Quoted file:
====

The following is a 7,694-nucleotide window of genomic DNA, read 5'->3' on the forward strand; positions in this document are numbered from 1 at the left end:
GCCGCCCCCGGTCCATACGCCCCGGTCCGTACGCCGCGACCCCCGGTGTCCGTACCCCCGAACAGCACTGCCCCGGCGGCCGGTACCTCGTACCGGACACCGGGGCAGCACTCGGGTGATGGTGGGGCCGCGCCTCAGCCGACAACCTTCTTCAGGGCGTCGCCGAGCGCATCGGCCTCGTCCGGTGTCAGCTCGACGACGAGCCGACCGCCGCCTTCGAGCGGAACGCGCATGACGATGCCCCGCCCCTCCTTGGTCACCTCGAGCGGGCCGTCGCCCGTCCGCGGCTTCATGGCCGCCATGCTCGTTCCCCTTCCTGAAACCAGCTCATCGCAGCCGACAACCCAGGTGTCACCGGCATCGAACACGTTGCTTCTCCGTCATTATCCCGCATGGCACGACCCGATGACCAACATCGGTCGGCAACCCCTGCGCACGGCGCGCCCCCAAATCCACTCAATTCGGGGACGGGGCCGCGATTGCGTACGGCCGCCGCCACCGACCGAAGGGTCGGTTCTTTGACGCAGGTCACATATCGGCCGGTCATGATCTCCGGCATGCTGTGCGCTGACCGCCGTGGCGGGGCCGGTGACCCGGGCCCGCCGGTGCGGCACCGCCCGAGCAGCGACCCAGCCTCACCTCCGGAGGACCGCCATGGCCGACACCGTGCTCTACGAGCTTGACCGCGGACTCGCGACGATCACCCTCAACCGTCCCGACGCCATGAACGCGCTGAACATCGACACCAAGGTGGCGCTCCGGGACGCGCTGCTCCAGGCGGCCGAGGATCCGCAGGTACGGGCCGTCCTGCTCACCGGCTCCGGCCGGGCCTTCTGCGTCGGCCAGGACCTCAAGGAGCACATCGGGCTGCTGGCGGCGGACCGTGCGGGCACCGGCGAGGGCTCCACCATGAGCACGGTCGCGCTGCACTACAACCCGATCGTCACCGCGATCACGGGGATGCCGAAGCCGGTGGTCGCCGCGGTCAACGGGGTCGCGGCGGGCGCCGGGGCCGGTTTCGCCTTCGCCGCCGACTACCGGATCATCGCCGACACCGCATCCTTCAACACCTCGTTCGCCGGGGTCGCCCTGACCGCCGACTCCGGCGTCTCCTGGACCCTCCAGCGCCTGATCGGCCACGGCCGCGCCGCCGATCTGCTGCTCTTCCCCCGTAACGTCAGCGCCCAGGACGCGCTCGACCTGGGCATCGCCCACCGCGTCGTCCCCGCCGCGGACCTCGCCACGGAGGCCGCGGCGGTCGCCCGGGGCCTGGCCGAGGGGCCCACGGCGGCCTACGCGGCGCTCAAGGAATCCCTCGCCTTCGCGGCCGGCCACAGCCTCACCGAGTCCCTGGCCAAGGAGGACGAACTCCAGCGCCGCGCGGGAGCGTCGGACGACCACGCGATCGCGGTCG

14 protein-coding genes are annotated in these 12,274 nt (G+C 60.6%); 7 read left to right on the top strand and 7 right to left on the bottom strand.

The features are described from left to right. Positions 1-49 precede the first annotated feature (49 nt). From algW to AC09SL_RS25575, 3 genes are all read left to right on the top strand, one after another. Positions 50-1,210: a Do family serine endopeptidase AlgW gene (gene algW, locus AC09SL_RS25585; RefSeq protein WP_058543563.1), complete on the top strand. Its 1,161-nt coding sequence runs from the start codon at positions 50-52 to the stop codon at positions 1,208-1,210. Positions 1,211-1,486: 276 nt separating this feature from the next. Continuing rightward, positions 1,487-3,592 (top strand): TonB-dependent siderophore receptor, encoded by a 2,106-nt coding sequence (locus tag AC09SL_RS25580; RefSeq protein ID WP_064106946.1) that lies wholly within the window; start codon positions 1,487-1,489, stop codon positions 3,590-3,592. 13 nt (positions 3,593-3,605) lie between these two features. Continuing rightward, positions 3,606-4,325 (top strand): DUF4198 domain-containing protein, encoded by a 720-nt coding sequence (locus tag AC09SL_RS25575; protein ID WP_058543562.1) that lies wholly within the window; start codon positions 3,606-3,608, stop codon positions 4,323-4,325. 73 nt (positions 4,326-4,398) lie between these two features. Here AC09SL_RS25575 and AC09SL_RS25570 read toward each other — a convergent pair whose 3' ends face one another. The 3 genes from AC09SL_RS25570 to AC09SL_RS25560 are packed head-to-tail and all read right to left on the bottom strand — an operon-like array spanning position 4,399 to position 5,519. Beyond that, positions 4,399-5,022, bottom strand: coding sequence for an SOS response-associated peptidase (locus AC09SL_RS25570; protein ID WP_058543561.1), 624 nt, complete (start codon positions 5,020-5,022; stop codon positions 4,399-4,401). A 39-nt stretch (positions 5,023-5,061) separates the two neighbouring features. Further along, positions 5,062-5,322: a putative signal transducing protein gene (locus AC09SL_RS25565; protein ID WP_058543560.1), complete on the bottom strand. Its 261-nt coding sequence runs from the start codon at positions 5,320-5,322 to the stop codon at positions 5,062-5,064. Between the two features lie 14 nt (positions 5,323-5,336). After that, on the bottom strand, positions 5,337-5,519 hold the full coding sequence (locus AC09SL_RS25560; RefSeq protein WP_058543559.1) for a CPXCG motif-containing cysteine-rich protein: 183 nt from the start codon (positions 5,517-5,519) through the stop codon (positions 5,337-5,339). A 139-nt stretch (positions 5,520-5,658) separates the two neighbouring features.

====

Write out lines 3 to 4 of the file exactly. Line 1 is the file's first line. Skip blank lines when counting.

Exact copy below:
14 protein-coding genes are annotated in these 12,274 nt (G+C 60.6%); 7 read left to right on the top strand and 7 right to left on the bottom strand.

The features are described from left to right. Positions 1-49 precede the first annotated feature (49 nt). From algW to AC09SL_RS25575, 3 genes are all read left to right on the top strand, one after another. Positions 50-1,210: a Do family serine endopeptidase AlgW gene (gene algW, locus AC09SL_RS25585; RefSeq protein WP_058543563.1), complete on the top strand. Its 1,161-nt coding sequence runs from the start codon at positions 50-52 to the stop codon at positions 1,208-1,210. Positions 1,211-1,486: 276 nt separating this feature from the next. Continuing rightward, positions 1,487-3,592 (top strand): TonB-dependent siderophore receptor, encoded by a 2,106-nt coding sequence (locus tag AC09SL_RS25580; RefSeq protein ID WP_064106946.1) that lies wholly within the window; start codon positions 1,487-1,489, stop codon positions 3,590-3,592. 13 nt (positions 3,593-3,605) lie between these two features. Continuing rightward, positions 3,606-4,325 (top strand): DUF4198 domain-containing protein, encoded by a 720-nt coding sequence (locus tag AC09SL_RS25575; protein ID WP_058543562.1) that lies wholly within the window; start codon positions 3,606-3,608, stop codon positions 4,323-4,325. 73 nt (positions 4,326-4,398) lie between these two features. Here AC09SL_RS25575 and AC09SL_RS25570 read toward each other — a convergent pair whose 3' ends face one another. The 3 genes from AC09SL_RS25570 to AC09SL_RS25560 are packed head-to-tail and all read right to left on the bottom strand — an operon-like array spanning position 4,399 to position 5,519. Beyond that, positions 4,399-5,022, bottom strand: coding sequence for an SOS response-associated peptidase (locus AC09SL_RS25570; protein ID WP_058543561.1), 624 nt, complete (start codon positions 5,020-5,022; stop codon positions 4,399-4,401). A 39-nt stretch (positions 5,023-5,061) separates the two neighbouring features. Further along, positions 5,062-5,322: a putative signal transducing protein gene (locus AC09SL_RS25565; protein ID WP_058543560.1), complete on the bottom strand. Its 261-nt coding sequence runs from the start codon at positions 5,320-5,322 to the stop codon at positions 5,062-5,064. Between the two features lie 14 nt (positions 5,323-5,336). After that, on the bottom strand, positions 5,337-5,519 hold the full coding sequence (locus AC09SL_RS25560; RefSeq protein WP_058543559.1) for a CPXCG motif-containing cysteine-rich protein: 183 nt from the start codon (positions 5,517-5,519) through the stop codon (positions 5,337-5,339). A 139-nt stretch (positions 5,520-5,658) separates the two neighbouring features.